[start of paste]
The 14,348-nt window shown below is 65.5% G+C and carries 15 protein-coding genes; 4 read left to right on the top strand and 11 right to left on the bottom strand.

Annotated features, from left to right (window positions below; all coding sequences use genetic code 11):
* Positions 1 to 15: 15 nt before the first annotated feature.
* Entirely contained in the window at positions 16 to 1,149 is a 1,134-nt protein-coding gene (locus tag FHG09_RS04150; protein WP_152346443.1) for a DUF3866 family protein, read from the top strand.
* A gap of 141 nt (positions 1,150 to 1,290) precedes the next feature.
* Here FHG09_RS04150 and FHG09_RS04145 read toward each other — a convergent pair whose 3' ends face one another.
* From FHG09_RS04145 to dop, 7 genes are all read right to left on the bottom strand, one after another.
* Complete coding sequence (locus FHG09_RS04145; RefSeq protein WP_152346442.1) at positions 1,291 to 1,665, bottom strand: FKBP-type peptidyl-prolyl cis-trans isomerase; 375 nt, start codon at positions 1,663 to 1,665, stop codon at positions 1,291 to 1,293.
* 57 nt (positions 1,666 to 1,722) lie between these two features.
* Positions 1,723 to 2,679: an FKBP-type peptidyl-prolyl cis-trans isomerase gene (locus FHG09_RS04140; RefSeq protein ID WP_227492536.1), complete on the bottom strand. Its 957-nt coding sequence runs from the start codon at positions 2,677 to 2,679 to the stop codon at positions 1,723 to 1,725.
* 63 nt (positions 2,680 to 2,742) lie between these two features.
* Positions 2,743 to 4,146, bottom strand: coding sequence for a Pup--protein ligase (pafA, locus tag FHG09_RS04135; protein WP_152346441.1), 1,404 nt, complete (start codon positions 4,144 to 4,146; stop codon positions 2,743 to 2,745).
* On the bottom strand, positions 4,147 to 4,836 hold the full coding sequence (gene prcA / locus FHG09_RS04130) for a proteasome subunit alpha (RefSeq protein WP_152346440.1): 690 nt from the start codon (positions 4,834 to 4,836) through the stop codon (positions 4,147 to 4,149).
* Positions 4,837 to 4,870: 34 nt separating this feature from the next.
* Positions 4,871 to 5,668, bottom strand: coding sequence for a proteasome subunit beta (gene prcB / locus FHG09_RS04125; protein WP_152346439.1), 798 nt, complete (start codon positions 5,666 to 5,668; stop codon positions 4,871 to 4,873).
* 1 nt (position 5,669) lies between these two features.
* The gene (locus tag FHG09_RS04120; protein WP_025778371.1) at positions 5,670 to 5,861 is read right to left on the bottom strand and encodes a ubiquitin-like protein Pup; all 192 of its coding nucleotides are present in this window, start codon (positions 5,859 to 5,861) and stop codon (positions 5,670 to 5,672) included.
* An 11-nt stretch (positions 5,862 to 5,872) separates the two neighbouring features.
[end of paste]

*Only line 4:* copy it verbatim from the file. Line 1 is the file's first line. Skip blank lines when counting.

* Entirely contained in the window at positions 16 to 1,149 is a 1,134-nt protein-coding gene (locus tag FHG09_RS04150; protein WP_152346443.1) for a DUF3866 family protein, read from the top strand.